Who spies the spies? Who knows the unknowable? Who controls the controllers? Who offers covert supports to brainless secret services when they get themselves into trouble?
If you’re familiar with the Gray Man or Mission Impossible this piece is no new spice to you.
Rachel Stone (Gal Gadot), a member of the mythical organisation called The Charter, has to keep her identity safe from her MI6 team — Parker (Jamie Dornan), Theresa Yang (Jing Lusi), and Max Bailey (Paul Ready) — who are on a mission in Italy to capture a man named Mulvaney. Unexpectedly, she meets a mysterious Indian hacker named Keya Dhawan (Alia Bhatt) who hacks into the military-grade comms of the MI6 and the Charter. Soon enough, Stone realises that there’s a larger threat looming around, one that aims to hijack The Heart, a quantum computer used by Charter that can hack into anything and gives almost near-perfect predictions and recourses. Stone a.k.a Nine of Hearts, with the help of the Jack of Hearts (Matthias Schweighöfer), needs to prevent the Heart from falling into the wrong hands. On a later mission, Parker turns rogue and kills Yang and Bailey and finally reveals himself as the main antagonist who teams up with Keya Dhawan (Alia Bhat) with the primary objective of dismantling “The Charter” due to a betrayal from the Charter (yeah, he was one of its members) and Keya with her average revenge backstory
The one episode that sticks out as a sore spot, unfortunately, has Alia throwing one clichéd dialogue after the other. To portray her as a young adult single-minded on revenge, Keya is written as a 22-year-old; while Alia charms her way into the film and does her best to accentuate the pale shade that has been given to her shallow character (she’s nothing but a desi teen Killmonger), the dialogues and the delivery keeps throwing you off. The actor certainly deserved a better English-language debut.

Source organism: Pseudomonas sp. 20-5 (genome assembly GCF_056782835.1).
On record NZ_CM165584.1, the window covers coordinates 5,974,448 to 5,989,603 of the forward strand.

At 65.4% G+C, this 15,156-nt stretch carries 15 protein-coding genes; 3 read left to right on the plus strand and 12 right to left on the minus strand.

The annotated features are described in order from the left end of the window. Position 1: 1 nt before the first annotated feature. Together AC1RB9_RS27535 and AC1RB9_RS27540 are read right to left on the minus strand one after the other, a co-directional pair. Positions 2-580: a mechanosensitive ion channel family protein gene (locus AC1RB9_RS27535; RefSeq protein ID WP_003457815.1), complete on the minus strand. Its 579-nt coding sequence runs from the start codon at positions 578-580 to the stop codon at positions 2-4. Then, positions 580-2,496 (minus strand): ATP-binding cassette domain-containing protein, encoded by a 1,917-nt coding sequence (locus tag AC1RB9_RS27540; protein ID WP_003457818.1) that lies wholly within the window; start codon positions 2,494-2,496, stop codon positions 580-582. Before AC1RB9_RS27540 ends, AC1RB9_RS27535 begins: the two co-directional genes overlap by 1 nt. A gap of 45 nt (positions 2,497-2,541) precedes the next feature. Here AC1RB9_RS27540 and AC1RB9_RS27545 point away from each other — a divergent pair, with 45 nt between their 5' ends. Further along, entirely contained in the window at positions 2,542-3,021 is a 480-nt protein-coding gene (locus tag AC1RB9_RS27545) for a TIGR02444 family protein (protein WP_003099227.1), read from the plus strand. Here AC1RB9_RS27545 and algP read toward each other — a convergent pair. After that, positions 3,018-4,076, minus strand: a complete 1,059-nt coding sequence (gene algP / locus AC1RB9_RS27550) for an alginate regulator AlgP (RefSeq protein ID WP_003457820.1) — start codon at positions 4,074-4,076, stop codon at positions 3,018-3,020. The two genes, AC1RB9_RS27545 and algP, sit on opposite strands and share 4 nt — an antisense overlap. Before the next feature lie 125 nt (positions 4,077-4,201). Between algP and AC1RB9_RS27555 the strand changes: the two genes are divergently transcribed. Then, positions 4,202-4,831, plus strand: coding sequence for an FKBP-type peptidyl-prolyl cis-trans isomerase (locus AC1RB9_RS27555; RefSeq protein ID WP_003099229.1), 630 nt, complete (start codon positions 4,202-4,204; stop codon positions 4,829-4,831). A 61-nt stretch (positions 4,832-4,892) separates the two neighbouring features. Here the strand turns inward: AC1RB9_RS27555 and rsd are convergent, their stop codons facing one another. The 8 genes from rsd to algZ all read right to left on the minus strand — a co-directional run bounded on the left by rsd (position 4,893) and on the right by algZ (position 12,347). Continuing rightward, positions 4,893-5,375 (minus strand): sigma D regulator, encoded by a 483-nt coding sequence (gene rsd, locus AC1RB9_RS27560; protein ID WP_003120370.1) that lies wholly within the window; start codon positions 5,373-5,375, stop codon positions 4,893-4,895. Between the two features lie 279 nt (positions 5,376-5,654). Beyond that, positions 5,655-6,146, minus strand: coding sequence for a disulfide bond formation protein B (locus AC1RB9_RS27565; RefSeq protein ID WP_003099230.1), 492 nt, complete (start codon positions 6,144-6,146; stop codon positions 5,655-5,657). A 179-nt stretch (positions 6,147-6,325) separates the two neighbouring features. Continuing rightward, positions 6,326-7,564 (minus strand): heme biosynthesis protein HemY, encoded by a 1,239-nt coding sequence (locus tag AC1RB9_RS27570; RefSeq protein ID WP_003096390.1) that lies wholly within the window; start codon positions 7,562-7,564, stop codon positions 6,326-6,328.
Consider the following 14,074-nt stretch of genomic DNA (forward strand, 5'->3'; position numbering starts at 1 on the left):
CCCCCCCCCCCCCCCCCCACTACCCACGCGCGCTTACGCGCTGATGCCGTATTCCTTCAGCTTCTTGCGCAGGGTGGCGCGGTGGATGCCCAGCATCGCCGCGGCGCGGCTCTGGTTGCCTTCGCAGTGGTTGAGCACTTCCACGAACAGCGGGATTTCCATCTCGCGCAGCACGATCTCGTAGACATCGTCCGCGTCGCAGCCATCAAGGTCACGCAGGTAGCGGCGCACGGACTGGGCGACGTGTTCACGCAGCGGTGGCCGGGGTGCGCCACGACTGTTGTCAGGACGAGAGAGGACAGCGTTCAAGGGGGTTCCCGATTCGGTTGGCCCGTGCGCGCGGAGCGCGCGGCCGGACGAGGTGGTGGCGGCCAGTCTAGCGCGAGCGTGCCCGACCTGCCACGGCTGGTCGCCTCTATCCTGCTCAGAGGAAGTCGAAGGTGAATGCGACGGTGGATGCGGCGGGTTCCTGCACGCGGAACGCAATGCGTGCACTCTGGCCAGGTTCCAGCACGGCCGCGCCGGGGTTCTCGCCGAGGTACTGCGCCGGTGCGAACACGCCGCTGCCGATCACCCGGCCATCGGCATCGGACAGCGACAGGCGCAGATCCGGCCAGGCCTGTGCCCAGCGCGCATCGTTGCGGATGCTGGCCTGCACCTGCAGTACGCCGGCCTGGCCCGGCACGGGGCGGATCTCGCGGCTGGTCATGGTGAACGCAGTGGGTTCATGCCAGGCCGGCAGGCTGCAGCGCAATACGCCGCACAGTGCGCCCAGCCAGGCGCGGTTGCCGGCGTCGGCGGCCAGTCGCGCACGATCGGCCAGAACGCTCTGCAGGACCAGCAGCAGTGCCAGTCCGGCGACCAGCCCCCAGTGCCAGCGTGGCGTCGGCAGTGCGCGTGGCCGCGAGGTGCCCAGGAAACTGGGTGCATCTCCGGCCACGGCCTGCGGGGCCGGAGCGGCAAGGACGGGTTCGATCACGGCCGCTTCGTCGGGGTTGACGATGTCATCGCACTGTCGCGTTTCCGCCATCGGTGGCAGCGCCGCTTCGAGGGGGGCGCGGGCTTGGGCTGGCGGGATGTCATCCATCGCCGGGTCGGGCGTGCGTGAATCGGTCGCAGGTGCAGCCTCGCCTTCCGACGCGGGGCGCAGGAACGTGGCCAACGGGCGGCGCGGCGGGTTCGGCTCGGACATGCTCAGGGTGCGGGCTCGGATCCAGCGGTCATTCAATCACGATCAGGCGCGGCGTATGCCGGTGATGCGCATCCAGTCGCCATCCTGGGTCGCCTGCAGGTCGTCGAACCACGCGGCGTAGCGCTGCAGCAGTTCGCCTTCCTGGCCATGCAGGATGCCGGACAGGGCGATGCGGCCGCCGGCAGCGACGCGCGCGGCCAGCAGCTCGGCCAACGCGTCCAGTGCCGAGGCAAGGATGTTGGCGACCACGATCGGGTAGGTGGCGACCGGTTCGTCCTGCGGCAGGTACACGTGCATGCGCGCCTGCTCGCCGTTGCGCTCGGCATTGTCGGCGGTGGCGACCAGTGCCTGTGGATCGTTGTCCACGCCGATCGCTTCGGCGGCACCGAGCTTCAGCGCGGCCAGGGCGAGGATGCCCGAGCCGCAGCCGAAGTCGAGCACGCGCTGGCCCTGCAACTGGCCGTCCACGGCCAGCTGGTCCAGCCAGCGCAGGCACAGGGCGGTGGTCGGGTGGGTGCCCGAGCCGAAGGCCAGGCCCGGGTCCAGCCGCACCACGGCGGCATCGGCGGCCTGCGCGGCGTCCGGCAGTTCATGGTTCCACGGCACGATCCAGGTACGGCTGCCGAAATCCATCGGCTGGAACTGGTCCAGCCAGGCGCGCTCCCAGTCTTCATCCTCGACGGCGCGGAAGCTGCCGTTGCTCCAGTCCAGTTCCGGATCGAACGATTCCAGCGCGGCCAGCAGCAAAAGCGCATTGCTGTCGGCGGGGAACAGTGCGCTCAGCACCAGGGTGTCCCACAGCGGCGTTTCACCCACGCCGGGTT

The action is terrific, with screaming, tyre-shredding extended car chases around the streets of Lisbon’s narrow, webbed and cobbled alleys. The whole plot just balances on a powerful AI referred to as “The Heart” which collects information at light speed & calculates optimal outcomes.
The much too tidy script lays the blame on a single leader’s mistake rather than a flaw within the machinery or the very foundation of the institution that it advises.
“Heart of Stone” then wraps up the entire moral issue by killing off many characters and setting Stone up with a brand-new team. This is the age of IP and sequels and franchising, after all. It’s also the era of big data. So, I guess it’s about time we got a soulless film whose entire raison d’etre is to launch a new female-led franchise that also somehow acts as pro-surveillance state propaganda.